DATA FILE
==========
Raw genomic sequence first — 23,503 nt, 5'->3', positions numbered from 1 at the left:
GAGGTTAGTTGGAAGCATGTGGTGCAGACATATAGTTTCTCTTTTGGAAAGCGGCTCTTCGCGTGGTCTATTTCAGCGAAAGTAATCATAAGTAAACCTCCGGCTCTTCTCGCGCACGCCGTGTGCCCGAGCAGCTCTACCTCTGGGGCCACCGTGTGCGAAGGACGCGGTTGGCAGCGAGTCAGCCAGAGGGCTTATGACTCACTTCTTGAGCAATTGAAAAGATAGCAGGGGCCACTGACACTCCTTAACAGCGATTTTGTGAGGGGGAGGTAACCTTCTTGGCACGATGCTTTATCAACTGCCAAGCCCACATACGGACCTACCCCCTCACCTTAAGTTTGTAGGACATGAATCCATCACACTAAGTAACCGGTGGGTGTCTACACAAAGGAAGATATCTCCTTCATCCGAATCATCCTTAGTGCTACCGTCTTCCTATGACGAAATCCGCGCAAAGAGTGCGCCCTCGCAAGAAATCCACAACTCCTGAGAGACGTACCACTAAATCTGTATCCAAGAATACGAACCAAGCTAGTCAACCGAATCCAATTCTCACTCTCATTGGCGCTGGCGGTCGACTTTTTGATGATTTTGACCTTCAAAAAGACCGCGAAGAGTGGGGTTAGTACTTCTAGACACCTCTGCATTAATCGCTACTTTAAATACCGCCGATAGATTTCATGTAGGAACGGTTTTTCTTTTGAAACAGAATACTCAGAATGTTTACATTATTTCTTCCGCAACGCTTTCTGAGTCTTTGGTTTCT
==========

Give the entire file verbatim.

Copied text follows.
Raw genomic sequence first — 23,503 nt, 5'->3', positions numbered from 1 at the left:
GAGGTTAGTTGGAAGCATGTGGTGCAGACATATAGTTTCTCTTTTGGAAAGCGGCTCTTCGCGTGGTCTATTTCAGCGAAAGTAATCATAAGTAAACCTCCGGCTCTTCTCGCGCACGCCGTGTGCCCGAGCAGCTCTACCTCTGGGGCCACCGTGTGCGAAGGACGCGGTTGGCAGCGAGTCAGCCAGAGGGCTTATGACTCACTTCTTGAGCAATTGAAAAGATAGCAGGGGCCACTGACACTCCTTAACAGCGATTTTGTGAGGGGGAGGTAACCTTCTTGGCACGATGCTTTATCAACTGCCAAGCCCACATACGGACCTACCCCCTCACCTTAAGTTTGTAGGACATGAATCCATCACACTAAGTAACCGGTGGGTGTCTACACAAAGGAAGATATCTCCTTCATCCGAATCATCCTTAGTGCTACCGTCTTCCTATGACGAAATCCGCGCAAAGAGTGCGCCCTCGCAAGAAATCCACAACTCCTGAGAGACGTACCACTAAATCTGTATCCAAGAATACGAACCAAGCTAGTCAACCGAATCCAATTCTCACTCTCATTGGCGCTGGCGGTCGACTTTTTGATGATTTTGACCTTCAAAAAGACCGCGAAGAGTGGGGTTAGTACTTCTAGACACCTCTGCATTAATCGCTACTTTAAATACCGCCGATAGATTTCATGTAGGAACGGTTTTTCTTTTGAAACAGAATACTCAGAATGTTTACATTATTTCTTCCGCAACGCTTTCTGAGTCTTTGGTTTCT